Florida’s beverage industry is committed to protecting our state’s natural environment. Our industry includes some of the world’s leaders in environmental programs and policies and we are working to develop the best water-saving technologies on the planet. 


We know that every drop of water counts, and we've invested heavily to improve our water conservation. We are proud to announce that we've reduced our water use ratio by 14% over five years, and are on pace to improve our water conservation rate by double digits over the next decade. 

Although water is the primary ingredient in many of our beverages, the beverage industry actually uses a surprisingly small amount of water. In fact, we only use one-third of one percent of all public water use.

Our industry does its part to protect water resources by practicing sound environmental policies that:

  1. Protect natural resources.
  2. Minimize effluent, or wastewater.
  3. Properly clean wastewater before it is released into the environment.
  4. Reduce water consumption by employing water recycling systems that include recycled water in the production process wherever possible.
  5. Help prevent groundwater contamination.
  6. Enhance global water sustainability and community programs.

Bottled Water: Myths & Facts

MYTH: Bottled water is not as safe as tap water.
FACT: Bottled water and tap water are highly regulated. Bottled water is strictly regulated by the U.S. Food and Drug Administration (FDA), which imposes standards for bottled water that are as stringent and protective of public health as those set by the U.S. Environmental Protection Agency (EPA) for public drinking water systems. In addition to federal regulations, many states also impose their own regulations on the production of bottled water. All bottled water sold in the U.S. must comply with rigorous federal requirements for safety, quality and labeling.

MYTH: Bottled water is in competition with municipal water systems.
FACT: Tap water serves a variety of purposes in the typical U.S. household, including personal hygiene, clothes and dishwashing, cooking, cleaning, irrigation and drinking. Bottled water is simply another option for consumers depending on their own needs and preference.

Water is the primary ingredient in many of the beverage industry’s products and, therefore, a strong municipal water system is very important to us. Just like homeowners, we are customers of the municipal water supply, and we support its strength and viability. We wouldn’t be able to make our many different beverage products without a strong, viable local water supply.

MYTH: Most plastic water bottles end up in the waste stream.
FACT: The beverage industry’s containers are among the most recycled consumer product packaging in the nation, and are accepted in virtually all curbside and drop-off recycling programs. In fact. bottled water containers account for less than one-third of 1 percent of all waste produced in the United States. Furthermore, water, like many other food and beverage products, is packaged in polyethyl terephthalate (PET) plastic, which is one of the most recycled plastic resins worldwide.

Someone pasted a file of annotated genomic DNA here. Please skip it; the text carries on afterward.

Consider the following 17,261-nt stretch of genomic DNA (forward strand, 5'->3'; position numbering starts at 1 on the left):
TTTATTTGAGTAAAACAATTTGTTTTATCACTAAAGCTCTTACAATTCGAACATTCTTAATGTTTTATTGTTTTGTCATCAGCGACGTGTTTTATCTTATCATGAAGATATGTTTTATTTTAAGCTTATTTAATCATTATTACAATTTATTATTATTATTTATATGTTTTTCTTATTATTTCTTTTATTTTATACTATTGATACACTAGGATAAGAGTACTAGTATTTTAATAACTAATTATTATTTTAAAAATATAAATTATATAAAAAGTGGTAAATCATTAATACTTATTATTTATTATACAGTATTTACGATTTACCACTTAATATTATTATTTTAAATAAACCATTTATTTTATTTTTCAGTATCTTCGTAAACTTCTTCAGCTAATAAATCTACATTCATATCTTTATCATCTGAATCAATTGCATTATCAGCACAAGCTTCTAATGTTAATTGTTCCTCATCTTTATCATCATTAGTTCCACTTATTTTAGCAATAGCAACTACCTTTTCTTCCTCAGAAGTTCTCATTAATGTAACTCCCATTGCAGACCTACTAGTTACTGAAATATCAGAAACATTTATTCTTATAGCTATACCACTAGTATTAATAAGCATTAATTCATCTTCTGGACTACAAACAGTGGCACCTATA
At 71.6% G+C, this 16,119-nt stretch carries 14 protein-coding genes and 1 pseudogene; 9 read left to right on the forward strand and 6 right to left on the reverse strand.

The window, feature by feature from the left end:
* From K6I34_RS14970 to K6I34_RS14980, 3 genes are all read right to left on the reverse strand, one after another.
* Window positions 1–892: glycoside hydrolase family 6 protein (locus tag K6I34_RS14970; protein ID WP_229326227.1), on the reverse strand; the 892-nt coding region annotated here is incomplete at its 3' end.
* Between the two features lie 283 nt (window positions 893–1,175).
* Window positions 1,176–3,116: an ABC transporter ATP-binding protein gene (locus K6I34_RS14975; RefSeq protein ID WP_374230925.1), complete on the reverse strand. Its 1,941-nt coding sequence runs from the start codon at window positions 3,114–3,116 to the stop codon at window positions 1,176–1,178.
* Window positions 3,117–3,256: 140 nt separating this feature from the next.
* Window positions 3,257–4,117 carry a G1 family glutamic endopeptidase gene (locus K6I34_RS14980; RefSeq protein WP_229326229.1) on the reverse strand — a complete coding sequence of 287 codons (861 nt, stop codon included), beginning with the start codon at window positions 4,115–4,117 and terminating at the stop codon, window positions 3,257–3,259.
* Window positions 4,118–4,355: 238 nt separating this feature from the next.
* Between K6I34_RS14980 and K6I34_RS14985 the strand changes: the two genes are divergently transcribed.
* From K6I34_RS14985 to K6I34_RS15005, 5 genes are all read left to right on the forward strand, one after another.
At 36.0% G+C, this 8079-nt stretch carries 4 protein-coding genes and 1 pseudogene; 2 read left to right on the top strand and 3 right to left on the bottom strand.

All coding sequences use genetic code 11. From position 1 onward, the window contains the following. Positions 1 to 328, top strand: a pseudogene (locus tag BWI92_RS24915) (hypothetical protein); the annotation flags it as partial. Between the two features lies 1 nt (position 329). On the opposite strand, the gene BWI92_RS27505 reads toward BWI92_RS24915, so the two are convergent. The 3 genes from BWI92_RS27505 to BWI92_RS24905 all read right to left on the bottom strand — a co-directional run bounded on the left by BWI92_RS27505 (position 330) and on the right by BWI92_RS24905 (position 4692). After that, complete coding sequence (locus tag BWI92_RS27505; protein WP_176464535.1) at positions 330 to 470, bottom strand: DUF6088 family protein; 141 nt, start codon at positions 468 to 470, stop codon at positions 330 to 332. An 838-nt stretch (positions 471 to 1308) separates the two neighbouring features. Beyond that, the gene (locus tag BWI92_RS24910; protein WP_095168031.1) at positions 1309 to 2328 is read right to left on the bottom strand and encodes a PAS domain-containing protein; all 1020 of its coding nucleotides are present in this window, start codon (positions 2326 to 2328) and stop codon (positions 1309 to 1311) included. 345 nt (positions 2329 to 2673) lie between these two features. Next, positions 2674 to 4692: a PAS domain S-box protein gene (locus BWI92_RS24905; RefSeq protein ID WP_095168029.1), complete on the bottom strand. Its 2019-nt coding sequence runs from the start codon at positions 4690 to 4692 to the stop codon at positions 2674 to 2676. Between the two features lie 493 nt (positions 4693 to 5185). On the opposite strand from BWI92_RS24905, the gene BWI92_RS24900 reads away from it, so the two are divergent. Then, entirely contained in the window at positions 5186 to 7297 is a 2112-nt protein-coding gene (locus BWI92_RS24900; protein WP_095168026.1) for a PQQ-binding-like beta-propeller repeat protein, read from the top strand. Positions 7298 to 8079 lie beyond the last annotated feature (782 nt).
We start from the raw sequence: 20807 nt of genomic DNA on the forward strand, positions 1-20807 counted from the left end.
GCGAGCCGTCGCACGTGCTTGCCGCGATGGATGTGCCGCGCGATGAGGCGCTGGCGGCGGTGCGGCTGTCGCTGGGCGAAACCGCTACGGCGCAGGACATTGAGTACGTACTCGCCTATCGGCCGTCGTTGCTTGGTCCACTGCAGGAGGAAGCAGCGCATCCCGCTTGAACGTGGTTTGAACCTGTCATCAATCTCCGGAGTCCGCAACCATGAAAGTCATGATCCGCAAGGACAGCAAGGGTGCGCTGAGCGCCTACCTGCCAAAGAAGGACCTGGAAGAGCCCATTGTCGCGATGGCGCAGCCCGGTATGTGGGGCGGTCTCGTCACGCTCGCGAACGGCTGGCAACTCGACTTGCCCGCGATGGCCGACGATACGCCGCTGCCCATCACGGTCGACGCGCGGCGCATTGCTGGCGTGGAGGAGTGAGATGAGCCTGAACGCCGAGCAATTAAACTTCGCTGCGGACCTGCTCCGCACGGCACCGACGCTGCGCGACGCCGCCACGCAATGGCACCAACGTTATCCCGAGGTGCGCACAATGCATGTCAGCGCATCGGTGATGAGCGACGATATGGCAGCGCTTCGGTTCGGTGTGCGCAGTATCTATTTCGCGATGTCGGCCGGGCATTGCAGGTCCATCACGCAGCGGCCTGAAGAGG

The beverage industry agrees, however, that more needs to be done to educate consumers about the importance of recycling. For more information on our commitment to recycling, visit our recycling minisite.

MYTH: The beverage industry uses an inordinate amount of water to make its products.
FACT: While water is a key ingredient in all of our products, the beverage industry actually uses a minimal amount of water compared to other industries. In fact, we account for only 3/100th of 1 percent of all public water usage, or about 1 gallon out of every 3,300 gallons withdrawn from ground or surface water sources.

MYTH: Bottled water costs thousands of times more than tap water.
FACT: Water is not free – ever public, government-supported water supplies come at a price to consumers who use these resources. Furthermore, bottled water companies do not simply “bottle” tap or spring water. Rather, they incur significant production and operational costs to bring bottled water to market in a safe, government-approved manner. For example, purified water is created through highly sophisticated purification systems, such as distillation, deionization and reverse osmosis, all of which are designed to remove impurities and enhance the taste and flavor profile. Likewise, a significant investment is made in developing, maintaining and testing spring water sources to ensure the integrity of bottled water.

Sustainability Partners

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